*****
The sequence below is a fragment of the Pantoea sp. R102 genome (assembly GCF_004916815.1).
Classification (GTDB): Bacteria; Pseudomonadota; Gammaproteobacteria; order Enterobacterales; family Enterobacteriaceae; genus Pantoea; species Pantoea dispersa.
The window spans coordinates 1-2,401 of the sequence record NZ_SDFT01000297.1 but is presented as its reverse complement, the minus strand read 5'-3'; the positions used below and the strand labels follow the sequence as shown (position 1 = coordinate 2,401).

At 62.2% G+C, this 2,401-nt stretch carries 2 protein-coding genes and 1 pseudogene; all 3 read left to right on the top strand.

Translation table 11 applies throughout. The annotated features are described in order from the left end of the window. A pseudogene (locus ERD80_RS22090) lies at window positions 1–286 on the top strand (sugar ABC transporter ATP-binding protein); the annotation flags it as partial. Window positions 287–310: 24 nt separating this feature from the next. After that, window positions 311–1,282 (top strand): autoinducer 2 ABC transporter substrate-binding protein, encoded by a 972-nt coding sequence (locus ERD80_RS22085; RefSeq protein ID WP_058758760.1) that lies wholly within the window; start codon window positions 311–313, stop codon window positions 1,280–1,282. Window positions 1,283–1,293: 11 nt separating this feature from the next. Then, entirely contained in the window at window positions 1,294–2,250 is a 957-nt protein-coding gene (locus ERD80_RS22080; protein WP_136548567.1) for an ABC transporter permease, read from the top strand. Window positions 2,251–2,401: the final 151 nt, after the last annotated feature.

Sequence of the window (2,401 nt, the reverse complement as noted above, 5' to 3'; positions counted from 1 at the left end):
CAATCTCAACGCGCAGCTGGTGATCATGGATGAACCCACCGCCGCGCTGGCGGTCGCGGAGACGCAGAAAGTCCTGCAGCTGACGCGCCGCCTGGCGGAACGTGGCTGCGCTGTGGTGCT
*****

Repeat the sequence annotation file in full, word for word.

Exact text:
The sequence below is a fragment of the Pantoea sp. R102 genome (assembly GCF_004916815.1).
Classification (GTDB): Bacteria; Pseudomonadota; Gammaproteobacteria; order Enterobacterales; family Enterobacteriaceae; genus Pantoea; species Pantoea dispersa.
The window spans coordinates 1-2,401 of the sequence record NZ_SDFT01000297.1 but is presented as its reverse complement, the minus strand read 5'-3'; the positions used below and the strand labels follow the sequence as shown (position 1 = coordinate 2,401).

At 62.2% G+C, this 2,401-nt stretch carries 2 protein-coding genes and 1 pseudogene; all 3 read left to right on the top strand.

Translation table 11 applies throughout. The annotated features are described in order from the left end of the window. A pseudogene (locus ERD80_RS22090) lies at window positions 1–286 on the top strand (sugar ABC transporter ATP-binding protein); the annotation flags it as partial. Window positions 287–310: 24 nt separating this feature from the next. After that, window positions 311–1,282 (top strand): autoinducer 2 ABC transporter substrate-binding protein, encoded by a 972-nt coding sequence (locus ERD80_RS22085; RefSeq protein ID WP_058758760.1) that lies wholly within the window; start codon window positions 311–313, stop codon window positions 1,280–1,282. Window positions 1,283–1,293: 11 nt separating this feature from the next. Then, entirely contained in the window at window positions 1,294–2,250 is a 957-nt protein-coding gene (locus ERD80_RS22080; protein WP_136548567.1) for an ABC transporter permease, read from the top strand. Window positions 2,251–2,401: the final 151 nt, after the last annotated feature.

Sequence of the window (2,401 nt, the reverse complement as noted above, 5' to 3'; positions counted from 1 at the left end):
CAATCTCAACGCGCAGCTGGTGATCATGGATGAACCCACCGCCGCGCTGGCGGTCGCGGAGACGCAGAAAGTCCTGCAGCTGACGCGCCGCCTGGCGGAACGTGGCTGCGCTGTGGTGCT